In traditional fiat money systems, governments simply print more money when they need to. This is known as quantitative easing. As most of us are no doubt aware, although this may stimulate the economy in the short term, it can create multiple issues in the long term including devaluation of the currency and higher debt levels. But in bitcoin, money isn’t printed – it is discovered through a process called mining which takes time, money and energy to carry out. Thanks to the Bitcoin protocol here can never be more than 21,000,000 bitcoins in existence, so once this threshold is reached there will never be anymore bitcoins "printed".
Traditional printing press
A typical Bitcoin GPU miner
Thousands of people are sending and receiving bitcoin between each other every day using the internet and the Bitcoin network. Similar to banks verifying each transaction when we send traditional money to someone else via internet banking, someone needs to verify these bitcoin transactions and add them to a general ledger. Since the Bitcoin network is completely decentralised and transparent to everyone using the network, this job is not carried out by one centralised authority, but is shared by thousands of specialised computers and is called "mining". Mining is the process by which transactions on the bitcoin network are verified and recorded. It is performed by thousands of computers connected to the Bitcoin network that are competing with each other and get paid in new bitcoins as a reward for carrying out this service.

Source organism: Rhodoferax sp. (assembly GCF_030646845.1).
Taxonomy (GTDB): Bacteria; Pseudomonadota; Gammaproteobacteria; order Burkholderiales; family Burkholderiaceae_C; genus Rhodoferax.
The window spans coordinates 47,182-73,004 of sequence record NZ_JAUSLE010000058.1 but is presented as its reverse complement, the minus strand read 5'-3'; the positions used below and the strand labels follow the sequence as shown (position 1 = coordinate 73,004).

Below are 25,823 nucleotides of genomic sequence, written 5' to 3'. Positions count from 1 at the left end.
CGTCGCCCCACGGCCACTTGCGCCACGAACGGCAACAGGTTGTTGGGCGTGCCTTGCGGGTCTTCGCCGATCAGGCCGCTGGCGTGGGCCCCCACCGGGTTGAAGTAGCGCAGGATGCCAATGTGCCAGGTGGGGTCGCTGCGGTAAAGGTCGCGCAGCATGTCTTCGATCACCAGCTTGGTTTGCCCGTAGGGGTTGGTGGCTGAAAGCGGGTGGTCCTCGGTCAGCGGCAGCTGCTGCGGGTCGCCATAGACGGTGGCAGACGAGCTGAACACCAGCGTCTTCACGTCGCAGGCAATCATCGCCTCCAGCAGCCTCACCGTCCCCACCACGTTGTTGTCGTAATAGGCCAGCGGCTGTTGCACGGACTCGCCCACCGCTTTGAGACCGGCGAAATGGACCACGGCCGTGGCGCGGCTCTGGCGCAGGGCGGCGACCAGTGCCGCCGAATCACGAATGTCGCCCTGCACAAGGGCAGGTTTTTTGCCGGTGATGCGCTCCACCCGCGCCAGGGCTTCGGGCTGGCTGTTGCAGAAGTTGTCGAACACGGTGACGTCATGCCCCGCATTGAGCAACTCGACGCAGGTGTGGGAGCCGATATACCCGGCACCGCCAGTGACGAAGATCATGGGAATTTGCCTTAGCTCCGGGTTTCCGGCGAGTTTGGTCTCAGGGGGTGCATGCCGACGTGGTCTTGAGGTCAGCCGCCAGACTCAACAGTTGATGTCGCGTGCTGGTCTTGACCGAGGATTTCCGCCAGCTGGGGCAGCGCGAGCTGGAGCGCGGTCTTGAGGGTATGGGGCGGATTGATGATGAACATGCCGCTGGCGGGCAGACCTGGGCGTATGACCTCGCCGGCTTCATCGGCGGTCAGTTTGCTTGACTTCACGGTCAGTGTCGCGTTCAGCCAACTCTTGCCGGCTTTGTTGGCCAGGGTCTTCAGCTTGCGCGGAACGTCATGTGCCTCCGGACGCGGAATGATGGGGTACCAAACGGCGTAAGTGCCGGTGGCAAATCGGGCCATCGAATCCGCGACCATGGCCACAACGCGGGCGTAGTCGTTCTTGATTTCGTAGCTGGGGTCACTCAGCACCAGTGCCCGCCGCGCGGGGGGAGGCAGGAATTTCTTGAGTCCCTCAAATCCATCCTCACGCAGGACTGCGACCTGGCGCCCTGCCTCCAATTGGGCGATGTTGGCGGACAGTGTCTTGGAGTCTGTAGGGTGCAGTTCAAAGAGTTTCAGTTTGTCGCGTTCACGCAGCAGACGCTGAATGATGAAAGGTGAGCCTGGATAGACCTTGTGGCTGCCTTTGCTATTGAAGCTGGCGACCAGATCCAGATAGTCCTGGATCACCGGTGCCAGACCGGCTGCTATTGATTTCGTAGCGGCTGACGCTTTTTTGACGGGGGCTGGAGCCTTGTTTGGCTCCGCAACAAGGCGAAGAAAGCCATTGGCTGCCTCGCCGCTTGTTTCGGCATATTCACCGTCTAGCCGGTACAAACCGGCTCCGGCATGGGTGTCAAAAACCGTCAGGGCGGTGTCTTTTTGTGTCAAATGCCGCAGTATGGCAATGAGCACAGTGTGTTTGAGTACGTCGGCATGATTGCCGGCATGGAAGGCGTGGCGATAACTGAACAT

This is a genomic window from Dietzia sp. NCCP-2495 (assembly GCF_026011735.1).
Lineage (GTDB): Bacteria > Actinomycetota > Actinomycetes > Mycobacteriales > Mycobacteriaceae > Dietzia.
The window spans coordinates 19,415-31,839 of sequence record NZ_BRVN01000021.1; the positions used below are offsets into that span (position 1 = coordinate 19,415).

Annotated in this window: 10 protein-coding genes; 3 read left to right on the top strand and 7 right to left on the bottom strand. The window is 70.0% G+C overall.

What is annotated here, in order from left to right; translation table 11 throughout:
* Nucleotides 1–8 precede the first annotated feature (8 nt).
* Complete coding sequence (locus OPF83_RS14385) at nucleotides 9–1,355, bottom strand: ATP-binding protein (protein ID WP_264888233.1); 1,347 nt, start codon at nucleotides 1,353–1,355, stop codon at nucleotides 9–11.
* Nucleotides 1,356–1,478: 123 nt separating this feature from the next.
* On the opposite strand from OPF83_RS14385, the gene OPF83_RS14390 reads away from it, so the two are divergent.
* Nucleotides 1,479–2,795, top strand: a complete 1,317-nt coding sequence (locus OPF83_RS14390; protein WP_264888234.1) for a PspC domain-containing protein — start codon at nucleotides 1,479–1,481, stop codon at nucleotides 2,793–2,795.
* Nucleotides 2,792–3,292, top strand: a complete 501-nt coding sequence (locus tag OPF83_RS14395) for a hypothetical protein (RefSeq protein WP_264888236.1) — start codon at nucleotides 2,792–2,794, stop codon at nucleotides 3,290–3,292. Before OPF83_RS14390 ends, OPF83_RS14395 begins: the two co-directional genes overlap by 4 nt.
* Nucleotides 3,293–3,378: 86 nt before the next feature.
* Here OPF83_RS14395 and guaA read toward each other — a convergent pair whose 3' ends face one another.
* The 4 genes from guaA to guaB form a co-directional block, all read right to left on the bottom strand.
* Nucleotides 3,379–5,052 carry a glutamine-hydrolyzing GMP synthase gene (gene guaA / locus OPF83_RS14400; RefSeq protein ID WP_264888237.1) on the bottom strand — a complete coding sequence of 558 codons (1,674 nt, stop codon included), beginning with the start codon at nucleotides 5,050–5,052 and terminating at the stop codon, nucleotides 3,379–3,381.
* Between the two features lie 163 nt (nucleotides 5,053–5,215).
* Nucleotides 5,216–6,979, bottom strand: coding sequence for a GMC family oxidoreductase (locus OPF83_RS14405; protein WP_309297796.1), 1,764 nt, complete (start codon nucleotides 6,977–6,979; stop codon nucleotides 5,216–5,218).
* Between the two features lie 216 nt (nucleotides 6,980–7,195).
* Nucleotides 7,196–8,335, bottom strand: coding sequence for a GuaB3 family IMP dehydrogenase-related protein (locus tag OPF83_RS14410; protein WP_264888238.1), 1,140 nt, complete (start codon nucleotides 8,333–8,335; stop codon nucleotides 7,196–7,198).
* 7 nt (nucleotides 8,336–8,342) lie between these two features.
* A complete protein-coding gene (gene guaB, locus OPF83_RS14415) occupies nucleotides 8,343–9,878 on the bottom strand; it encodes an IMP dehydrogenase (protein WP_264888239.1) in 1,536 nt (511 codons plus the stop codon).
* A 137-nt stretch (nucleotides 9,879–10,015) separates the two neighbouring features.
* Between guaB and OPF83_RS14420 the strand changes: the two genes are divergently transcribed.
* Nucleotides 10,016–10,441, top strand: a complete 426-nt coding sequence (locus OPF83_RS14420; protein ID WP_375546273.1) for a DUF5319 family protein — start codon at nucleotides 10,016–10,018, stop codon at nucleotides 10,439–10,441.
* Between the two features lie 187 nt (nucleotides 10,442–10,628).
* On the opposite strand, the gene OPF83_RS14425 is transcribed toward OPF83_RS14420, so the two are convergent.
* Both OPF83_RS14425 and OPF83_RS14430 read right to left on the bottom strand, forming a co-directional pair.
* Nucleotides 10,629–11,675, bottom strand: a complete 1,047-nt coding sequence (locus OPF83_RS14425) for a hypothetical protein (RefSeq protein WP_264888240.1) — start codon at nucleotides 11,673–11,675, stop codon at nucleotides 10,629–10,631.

Approximately every 10 minutes a list (or block) of all these transactions is grouped together and the miners role is to confirm each block and add it to the general ledger, commonly referred to as the 'blockchain'. This blockchain gradually gets longer and longer as it records every transaction that has taken place on the network, and to ensure they know what is going on, everyone who is participating gets a copy of the updated blockchain.
In order to ensure this blockchain is a true representation of what ACTUALLY happened and can't be changed, the miners take all the transactions in the block and apply a mathematical equation to it to turn it into a 'hash'. Although it may just look like a random string of numbers and letters, it is in fact a shorter representation of all the transactions in that block and it is this 'hash' that is stored in the blockchain.
A hash is created in cryptography by a mathematical hashing algorithm (Bitcoin uses SHA-256) that maps data inputs to a string of characters of fixed size. One of the most interesting things about a hash is that it is very easy to create from a set of data inputs but it is almost impossible to find out what those inputs were simply from looking at the hash itself. Another interesting property of a hash is that if you change even one character from the data inputs, the hash will change completely. These properties help secure the blockchain because each hash contains information about the previous block as well as information about the current block. If anyone tries to change one of the previous blocks, this completely changes all of the subsequent hashes in the blockchain and miners are instantly alerted to this breach, rejecting these changes. You can try using a SHA-256 hash calculator yourself at this link
To the left is a basic example of a hash being created (Hash sum) after an input string is put through a Hash function.